For thousands of y ears, we’ve been deceived about the meaning and value of money. With the advent of patriarchal culture, the overall message around money has been:
Pay or be punished.
Pay or be killed.
And the more subtle: if you don’t spend money on this item, you will not be loved (because without it you are not pretty enough, skinny enough, fashionable enough, successful enough, etc. etc. etc. )
Whether propagated by our feudal lords, rulers and kings, the government or the Church, (or advertising) the message has been the same – you will be punished or killed if you do not pay those who are “over” you. When patriarchy destroyed the existing egalitarian norm, money suddenly became a tool for manipulation and control wrapped in a cloak of fear.
This was not the original intention of or use for money. In an earlier time, money was created simply as a means of exchange – specifically as a way for one person to say:
“Thank you for the product of service I have just received in support of my needs and here is something through which you can express thanks to the person who next provides a product or service in support of your needs.”
Money was simply a way of saying “Thank you,” while supporting the next person in doing the same. In this money was not the “price” or “cost” (words implying punishment or deprivation) of goods and services, it was an offering of gratitude and support for those who were supporting others in getting their needs met. This model reflected mutuality, along with a fair exchange. Here no one suffered lack because the money continued its movement from one individual to the next as people shared their unique gifts with those meant to enjoy them.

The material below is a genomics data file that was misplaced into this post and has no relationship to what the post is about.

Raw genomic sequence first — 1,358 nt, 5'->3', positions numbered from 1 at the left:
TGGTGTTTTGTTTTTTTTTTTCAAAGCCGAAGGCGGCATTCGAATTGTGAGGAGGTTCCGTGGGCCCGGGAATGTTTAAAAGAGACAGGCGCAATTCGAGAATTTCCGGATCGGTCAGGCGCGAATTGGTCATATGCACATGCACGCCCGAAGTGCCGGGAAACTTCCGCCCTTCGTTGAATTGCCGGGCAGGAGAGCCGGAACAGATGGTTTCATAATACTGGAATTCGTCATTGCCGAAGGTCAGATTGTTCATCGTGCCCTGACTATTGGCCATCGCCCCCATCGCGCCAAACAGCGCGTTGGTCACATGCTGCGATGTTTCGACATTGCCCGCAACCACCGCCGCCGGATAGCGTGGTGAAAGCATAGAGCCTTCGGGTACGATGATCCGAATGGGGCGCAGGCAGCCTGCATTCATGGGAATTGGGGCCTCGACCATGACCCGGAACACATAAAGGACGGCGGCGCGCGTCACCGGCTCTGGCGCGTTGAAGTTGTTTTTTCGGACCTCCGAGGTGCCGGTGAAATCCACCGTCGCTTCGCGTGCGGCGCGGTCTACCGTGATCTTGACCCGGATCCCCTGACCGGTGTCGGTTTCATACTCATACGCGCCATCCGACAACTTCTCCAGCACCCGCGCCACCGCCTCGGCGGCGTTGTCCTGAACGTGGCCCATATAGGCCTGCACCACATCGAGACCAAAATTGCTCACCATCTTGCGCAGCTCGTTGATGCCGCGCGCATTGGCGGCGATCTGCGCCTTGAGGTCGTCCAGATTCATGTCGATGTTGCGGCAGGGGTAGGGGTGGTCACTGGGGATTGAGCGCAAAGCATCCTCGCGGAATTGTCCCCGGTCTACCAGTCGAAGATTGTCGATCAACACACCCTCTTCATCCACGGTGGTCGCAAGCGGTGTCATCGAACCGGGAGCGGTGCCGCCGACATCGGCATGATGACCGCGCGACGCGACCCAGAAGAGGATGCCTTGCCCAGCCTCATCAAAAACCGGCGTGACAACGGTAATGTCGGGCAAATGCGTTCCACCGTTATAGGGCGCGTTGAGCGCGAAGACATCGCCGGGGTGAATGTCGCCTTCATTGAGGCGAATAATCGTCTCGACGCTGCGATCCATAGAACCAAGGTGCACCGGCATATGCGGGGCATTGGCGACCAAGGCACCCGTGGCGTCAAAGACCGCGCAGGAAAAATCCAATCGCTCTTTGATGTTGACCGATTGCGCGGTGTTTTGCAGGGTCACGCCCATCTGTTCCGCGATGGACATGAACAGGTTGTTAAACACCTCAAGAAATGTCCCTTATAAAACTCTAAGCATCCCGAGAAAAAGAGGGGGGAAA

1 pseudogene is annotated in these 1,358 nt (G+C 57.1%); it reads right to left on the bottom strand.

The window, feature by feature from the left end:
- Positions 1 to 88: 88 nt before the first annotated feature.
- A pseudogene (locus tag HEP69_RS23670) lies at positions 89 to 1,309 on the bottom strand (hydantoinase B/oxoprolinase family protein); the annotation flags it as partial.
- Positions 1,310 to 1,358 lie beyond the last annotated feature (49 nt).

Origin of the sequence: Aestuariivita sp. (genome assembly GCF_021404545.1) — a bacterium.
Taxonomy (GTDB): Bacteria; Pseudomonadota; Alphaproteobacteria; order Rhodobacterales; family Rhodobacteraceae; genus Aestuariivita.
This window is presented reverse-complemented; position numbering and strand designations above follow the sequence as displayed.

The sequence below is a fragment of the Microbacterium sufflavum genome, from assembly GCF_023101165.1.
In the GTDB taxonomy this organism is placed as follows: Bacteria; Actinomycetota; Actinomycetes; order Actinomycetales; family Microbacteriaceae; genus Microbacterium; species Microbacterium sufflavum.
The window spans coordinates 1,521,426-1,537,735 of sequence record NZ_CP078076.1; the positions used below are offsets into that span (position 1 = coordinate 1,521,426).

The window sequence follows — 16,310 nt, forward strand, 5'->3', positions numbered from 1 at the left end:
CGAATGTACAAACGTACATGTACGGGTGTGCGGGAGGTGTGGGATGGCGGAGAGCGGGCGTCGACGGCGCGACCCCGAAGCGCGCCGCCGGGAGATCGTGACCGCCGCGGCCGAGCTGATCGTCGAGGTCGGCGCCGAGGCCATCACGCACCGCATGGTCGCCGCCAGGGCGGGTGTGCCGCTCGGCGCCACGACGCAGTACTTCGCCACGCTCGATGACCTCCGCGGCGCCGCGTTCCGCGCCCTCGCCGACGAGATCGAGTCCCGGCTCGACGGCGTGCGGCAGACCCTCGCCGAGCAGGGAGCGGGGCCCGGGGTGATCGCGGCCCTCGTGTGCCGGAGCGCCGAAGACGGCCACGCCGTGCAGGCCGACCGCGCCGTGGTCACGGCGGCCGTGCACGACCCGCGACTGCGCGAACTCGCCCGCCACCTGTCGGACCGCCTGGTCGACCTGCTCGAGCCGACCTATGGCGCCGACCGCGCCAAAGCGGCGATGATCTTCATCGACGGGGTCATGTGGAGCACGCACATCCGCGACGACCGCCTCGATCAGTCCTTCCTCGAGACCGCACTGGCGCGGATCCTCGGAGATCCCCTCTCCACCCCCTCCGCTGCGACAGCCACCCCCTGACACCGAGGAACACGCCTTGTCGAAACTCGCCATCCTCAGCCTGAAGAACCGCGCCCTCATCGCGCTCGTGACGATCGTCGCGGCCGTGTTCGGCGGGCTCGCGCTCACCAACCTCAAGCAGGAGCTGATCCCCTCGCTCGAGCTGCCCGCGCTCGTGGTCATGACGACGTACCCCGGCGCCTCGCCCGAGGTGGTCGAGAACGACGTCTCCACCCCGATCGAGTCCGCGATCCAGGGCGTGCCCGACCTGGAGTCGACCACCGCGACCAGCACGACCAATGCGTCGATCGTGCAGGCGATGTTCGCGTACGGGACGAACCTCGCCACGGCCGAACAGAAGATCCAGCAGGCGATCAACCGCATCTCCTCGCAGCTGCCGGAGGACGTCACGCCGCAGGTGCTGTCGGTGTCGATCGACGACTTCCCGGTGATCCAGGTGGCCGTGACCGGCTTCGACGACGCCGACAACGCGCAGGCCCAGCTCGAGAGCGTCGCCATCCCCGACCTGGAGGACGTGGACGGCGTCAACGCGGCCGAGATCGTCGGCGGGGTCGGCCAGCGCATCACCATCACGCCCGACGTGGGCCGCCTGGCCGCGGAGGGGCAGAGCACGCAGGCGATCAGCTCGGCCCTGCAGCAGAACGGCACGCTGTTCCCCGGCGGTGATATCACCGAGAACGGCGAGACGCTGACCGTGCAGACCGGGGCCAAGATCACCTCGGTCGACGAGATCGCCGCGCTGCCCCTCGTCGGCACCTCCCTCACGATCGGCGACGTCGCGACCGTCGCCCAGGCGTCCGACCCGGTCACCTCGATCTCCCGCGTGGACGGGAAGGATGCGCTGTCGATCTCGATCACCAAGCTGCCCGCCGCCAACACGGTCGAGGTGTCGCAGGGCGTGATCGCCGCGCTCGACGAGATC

As we continue to move through the death of the patriarchy, perhaps money and our relationship with it is one of those things we are being invited to transform.
What are your beliefs/attitudes around money?
Is your relationship with money rooted in fear or gratitude (do you feel pressure to pay your bills and fear around those payments or are you writing your check from a place of gratitude for the services given?)
Reflect on how you spend your money. Where do you see yourself feeling pressured to purchase things you do not really need, instead of channeling your “offerings” toward that which you actually need or would benefit from?
How are you being invited to transform those beliefs from punishment to gratitude?